Three Christian moral ingredients at the American founding

May 28, 2019

A book on natural law and religious liberty that I am reading for an academic colloquium I am participating in is bringing to the forefront of my mind the uniqueness of the American founding and the moral principles that birthed our nation.

First, a word upfront: I offer the following comments in no way trying to advance a “Christian America” thesis. As a Baptist, I am resolutely committed to the idea of a nonconfessional state. At the same time, as a Baptist, I am firmly committed to the ideal that religion has tremendous latitude to shape a nation’s soul, even its laws.

The religious and moral backdrop of the nation informed the philosophical premises of the nascent American founding.

While the question of whose religious or moral vision reigned supreme during the Founding era is of perennial debate, it seems indisputable, to me at least, that Christianity was a moral grammar offering a rich tapestry of moral influence on the country’s philosophical architecture.

America’s founding and Christian ethics

In light of that presupposition (and knowing that historians will quibble and dispute what I will argue for), let me state what I believe are the three irreducible principles that made America, well, America; and then explain their relationship to Christian ethics:

  1. A belief in a stable and identifiable human nature.
  2. A belief in a universal morality known as Natural Law.
  3. A belief in limited government.

While I cannot say that the above principles are exclusive to Christianity alone, I do believe that Christianity informs each. In brief, let me walk through how Christianity touches on each.

When looking at the Founders’ understanding of humanity, they saw a portrait of the human person possessed with the capacity for virtue and vice. Humanity’s essence was not merely constructed; it is recognized as a divinely-endowed creature. There was a stable “nature”; that is, a way in which a human is expected to exist and function in order to fulfill the purpose of their existence. This is very much a pattern paralleling the Genesis account of God creating humanity (Gen. 1:26-28). The vision of government assumed by the Founders understood that citizens comprising the country would respond to the blessings of liberty and shirk at coercion as a constituent aspect of who humanity is as a liberty-seeking and meaning-making creature.

Perhaps looming most largely is the idea of natural law—the idea of a universal morality binding on all of humanity and accessible using one’s reason. The universe, in the Founders’ view, was orderly. Flourishing and “happiness” was found in accordance with a people and a country honoring the universal morality binding on its people. For the nation to prosper and its people be free, Americans would need to be virtuous. To live the virtuous life is to live in accord with right reason exhibited in one’s interactions with the world. For people to thrive, they need to obey what the Apostle Paul refers to as the “law written on the heart” (Rom. 2:14-15).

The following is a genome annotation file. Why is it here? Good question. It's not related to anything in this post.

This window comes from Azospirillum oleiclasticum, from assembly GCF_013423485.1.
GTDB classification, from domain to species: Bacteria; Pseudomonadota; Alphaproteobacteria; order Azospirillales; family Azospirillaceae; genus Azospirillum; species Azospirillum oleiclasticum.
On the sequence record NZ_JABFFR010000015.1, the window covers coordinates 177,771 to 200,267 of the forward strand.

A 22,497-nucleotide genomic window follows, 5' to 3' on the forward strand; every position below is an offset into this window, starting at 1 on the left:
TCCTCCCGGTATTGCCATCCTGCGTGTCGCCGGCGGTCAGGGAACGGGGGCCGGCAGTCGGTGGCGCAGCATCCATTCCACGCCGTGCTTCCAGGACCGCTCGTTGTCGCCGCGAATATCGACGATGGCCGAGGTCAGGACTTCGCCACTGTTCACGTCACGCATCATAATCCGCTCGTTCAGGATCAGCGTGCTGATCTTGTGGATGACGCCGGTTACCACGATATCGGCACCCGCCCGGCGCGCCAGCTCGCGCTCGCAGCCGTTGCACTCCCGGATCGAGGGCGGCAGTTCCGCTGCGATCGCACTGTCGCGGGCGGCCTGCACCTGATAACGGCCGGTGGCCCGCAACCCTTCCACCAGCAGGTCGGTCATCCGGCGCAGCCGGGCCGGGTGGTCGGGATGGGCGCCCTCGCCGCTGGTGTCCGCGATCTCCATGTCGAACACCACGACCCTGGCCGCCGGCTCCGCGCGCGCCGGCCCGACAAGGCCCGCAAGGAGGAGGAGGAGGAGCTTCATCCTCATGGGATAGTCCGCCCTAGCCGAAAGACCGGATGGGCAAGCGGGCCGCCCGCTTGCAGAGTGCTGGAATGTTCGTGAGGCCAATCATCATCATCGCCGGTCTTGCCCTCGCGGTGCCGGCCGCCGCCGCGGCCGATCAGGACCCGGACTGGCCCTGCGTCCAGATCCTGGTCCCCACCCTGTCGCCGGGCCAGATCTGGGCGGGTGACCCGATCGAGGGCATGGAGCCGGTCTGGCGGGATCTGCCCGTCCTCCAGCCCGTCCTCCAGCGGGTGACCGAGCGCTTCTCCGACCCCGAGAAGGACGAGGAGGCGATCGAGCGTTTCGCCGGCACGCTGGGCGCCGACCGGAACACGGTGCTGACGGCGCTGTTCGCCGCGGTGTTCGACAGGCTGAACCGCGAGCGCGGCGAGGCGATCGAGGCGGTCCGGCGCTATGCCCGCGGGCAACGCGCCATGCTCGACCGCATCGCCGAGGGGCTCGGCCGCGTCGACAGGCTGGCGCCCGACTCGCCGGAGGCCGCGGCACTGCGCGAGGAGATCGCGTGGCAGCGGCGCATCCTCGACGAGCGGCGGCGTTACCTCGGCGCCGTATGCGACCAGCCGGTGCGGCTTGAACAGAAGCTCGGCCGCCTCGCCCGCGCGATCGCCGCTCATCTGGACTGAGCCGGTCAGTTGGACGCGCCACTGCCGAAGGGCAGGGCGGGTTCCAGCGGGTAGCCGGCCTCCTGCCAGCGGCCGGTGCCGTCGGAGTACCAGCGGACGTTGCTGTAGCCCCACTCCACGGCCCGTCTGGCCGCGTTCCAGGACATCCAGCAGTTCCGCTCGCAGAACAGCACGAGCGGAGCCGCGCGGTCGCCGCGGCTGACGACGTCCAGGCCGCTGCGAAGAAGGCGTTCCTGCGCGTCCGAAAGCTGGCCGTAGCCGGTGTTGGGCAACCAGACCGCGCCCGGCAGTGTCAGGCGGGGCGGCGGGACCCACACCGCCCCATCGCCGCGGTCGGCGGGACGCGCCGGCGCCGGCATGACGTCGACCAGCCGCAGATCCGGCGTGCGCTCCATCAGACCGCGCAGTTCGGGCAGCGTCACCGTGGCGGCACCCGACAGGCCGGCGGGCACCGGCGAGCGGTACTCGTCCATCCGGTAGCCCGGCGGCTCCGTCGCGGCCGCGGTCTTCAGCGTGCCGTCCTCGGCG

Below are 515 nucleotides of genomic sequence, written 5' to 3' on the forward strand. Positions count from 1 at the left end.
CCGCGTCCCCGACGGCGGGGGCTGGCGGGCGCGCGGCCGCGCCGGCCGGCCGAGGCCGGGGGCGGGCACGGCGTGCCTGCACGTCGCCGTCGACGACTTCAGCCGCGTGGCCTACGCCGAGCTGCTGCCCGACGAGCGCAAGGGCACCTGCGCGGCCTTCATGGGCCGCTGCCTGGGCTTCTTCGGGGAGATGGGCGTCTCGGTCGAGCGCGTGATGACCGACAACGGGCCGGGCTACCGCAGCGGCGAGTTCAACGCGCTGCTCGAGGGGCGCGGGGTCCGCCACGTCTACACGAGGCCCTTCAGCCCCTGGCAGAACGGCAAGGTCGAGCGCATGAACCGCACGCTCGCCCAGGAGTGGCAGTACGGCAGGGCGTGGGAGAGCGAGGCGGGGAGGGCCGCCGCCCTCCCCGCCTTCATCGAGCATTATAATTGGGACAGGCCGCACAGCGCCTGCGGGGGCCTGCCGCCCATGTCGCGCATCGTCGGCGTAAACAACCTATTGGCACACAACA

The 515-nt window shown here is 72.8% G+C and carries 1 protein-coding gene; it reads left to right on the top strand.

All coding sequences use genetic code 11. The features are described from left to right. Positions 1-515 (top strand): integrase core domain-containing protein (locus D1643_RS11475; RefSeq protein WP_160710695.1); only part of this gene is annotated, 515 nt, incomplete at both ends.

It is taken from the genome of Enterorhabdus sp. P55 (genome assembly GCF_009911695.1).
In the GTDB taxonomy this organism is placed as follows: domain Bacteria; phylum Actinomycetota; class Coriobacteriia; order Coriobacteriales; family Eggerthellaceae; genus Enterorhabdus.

Lastly, limited government. Limited government springs from the idea that government does not have absolute power over every sphere of human existence. Many scholars point to Jesus’ declaration in Matthew 22:21 as the foundation for this idea: “Therefore render to Caesar the things that are Caesar’s, and to God the things that are God’s.” While most of us are familiar with Jesus’ teaching on this point by the sheer fact of familiarity, it is not an overstatement to say that this statement was revolutionary when first declared. According to Jesus, and how it has been understood through church history, government has legitimate areas of authority—paying taxes, punishing evil, etc. But government’s authority is not autonomous; it is a derived authority originating from God’s ultimate sovereignty.

A government that does not absolutize itself over the people under its watch is a government obeying its enumerated limits. This implies there are “pre-political” realities that dictate human purpose that the government has no say in dictating or defining, but in recognizing.

Why these principles?

Why these three principles? Why not mention “inalienable rights” or the “pursuit of happiness” or “checks and balances” as the abiding foundations of the American founding? Because each follow downstream from a prior moral ingredient. You do not have “rights” without a belief that humanity’s essence is identifiable and worth protecting; you do not have “happiness” and the worthwhileness of its pursuit apart from a universal concept of what “happiness” is, which implies natural law. You do not have checks and balances apart from a belief that human nature and the governments they form have a propensity toward amassing concentrated, absolute power that needs checked.

I am uncomfortable calling America a “Christian nation.” To say that, however, is not to dismiss or fail to recognize the profound ways that Christianity has impacted and informed basic elements of our constitutional order that we take for granted. May Christian influence remain.

Andrew T. Walker

Andrew T. Walker is associate professor of Christian ethics and apologetics at The Southern Baptist Theological Seminary and director of the Carl F. H. Henry Institute for Evangelical Engagement. He is also a research fellow with the ERLC.  Read More by this Author